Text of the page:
200-ohm resistor of the section, making a combined resistance of 800 ohms. Combining this resistance with the 800-ohm
shunt resistor of the section gives 400 ohms. Finally, by adding the left-hand 200-ohms resistor to 400 ohms, the input
resistance, ZS, is found to be 600 ohms. Since this is the same value as the terminating or load resistance, the
characteristic impedance of this tee section is said to be 600 ohms. A similar calculation can be made for the pi section
shown in B, the characteristic impedance of which is also 600 ohms. Since a change in the values of the elements of the
network changes its characteristic impedance, the characteristic impedance of a network is a property which depends on
the elements or constants of the network.
a. Long Lines. The characteristic impedance of a long line is determined by its distributed constants.
Depending on the type of line, the characteristic impedance may be nearly a pure resistance, as in the case of low-loss
open-wire lines, or may consist of both resistance and capacitive reactance, as in the case of cables. For example, the
characteristic impedance of a 165-mil, two-wire, open-wire line at a frequency of 1,000 hertz comprises a resistance of
562 ohms and a capacitive reactance of 58 ohms. Note that the resistance is nearly 10 times the capacitive reactance. On
and a capacitive reactance of 314 ohms. It is this quality of cable that accounts for the low wave-propagation velocity of
signals transmitted over them.
b. Characteristic impedance. Figure 56 aids in understanding the development of the characteristic impedance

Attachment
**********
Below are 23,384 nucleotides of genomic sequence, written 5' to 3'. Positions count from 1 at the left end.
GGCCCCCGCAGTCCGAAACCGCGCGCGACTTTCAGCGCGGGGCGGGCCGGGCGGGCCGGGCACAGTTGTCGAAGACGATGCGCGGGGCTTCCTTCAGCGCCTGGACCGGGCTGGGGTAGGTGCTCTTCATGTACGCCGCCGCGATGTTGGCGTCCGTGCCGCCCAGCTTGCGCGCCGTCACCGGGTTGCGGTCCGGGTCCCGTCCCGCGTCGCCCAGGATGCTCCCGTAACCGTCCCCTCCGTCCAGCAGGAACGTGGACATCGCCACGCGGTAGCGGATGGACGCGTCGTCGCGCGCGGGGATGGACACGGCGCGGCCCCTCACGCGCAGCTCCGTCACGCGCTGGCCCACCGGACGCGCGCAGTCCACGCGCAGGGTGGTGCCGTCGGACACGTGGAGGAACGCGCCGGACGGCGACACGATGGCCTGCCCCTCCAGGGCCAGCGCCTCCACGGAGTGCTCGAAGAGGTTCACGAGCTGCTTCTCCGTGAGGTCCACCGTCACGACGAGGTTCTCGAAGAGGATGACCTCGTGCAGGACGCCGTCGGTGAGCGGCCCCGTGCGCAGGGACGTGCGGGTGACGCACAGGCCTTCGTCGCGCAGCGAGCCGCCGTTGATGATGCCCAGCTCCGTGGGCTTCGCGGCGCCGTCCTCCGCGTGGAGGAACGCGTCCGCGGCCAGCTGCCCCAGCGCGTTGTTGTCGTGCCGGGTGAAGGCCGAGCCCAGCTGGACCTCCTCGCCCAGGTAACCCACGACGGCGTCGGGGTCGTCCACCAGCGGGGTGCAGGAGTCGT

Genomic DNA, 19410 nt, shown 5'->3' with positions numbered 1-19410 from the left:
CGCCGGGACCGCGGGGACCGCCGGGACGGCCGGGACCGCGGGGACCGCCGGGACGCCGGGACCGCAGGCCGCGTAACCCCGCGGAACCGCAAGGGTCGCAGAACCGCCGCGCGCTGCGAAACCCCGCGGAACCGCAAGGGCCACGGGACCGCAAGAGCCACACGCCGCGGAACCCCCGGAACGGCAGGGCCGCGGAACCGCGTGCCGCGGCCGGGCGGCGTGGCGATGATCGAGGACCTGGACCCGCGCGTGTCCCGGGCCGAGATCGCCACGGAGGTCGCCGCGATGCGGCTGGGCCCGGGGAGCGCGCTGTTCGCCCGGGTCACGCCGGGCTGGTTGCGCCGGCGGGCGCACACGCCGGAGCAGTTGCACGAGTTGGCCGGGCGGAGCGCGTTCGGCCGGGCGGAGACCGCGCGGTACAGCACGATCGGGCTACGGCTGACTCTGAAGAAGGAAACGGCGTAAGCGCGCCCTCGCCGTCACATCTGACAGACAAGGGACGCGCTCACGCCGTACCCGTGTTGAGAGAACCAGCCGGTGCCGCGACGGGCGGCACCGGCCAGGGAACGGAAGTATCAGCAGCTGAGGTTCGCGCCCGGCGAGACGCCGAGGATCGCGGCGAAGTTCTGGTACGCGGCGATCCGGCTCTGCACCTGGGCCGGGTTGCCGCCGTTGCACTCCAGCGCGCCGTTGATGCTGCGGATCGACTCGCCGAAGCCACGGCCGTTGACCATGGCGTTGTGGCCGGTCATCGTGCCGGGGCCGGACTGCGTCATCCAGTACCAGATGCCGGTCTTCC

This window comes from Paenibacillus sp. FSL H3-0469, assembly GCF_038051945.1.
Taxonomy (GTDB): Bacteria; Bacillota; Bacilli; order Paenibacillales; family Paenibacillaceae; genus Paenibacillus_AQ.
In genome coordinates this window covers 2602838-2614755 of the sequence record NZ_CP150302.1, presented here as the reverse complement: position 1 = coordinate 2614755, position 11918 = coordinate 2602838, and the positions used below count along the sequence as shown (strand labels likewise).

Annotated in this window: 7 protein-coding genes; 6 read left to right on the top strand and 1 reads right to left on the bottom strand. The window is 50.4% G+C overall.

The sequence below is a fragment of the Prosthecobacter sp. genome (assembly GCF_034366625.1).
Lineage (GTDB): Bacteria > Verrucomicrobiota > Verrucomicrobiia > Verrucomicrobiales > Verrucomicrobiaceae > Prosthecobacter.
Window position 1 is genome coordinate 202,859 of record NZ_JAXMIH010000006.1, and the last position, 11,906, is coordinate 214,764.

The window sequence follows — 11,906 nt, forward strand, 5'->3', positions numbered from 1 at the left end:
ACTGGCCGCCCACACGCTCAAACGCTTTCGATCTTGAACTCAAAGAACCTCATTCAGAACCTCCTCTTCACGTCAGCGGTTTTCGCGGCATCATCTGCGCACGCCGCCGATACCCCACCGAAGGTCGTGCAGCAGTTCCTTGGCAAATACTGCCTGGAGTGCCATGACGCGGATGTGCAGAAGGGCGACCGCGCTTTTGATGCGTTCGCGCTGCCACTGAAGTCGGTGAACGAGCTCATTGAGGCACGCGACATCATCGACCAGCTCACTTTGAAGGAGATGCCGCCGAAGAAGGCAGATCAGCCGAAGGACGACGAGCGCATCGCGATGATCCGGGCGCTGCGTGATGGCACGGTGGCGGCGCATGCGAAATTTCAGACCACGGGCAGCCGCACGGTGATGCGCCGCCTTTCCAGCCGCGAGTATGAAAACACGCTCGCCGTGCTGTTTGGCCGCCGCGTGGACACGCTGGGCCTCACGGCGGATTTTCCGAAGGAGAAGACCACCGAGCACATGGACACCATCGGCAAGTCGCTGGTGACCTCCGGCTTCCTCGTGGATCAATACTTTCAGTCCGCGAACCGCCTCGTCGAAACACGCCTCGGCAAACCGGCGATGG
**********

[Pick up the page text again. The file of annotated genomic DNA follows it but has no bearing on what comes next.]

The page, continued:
of a long line. In order to simplify the calculations, the basic section of the line is represented as a tee section containing
only resistance. If the single section shown in A is open-circuited, the sending end, or input impedance, ES, is 200 ohms
in series with 800 ohms, or 1,000 ohms. If a second section now is connected to the input terminals of the first section, as
in B, the right-hand 200-ohm resistance of this second section adds to the 1,000-ohm input resistance of the first section,
giving a combined resistance of 1,200 ohms. This is combined in parallel with the shunt resistance of 800 ohms, making
the equivalent resistance 480 ohms. Finally, adding this in series with the left-hand 200-ohm resistance, the input
resistance for the two sections is found to be 680 ohms. Using a similar sequence of calculations, the input impedance for
three sections can be shown to be 620 ohms, as in C. As more sections are added, the input impedance decreases slowly,
approaching a steady value of 600 ohms in D. This value is the characteristic impedance of the long line.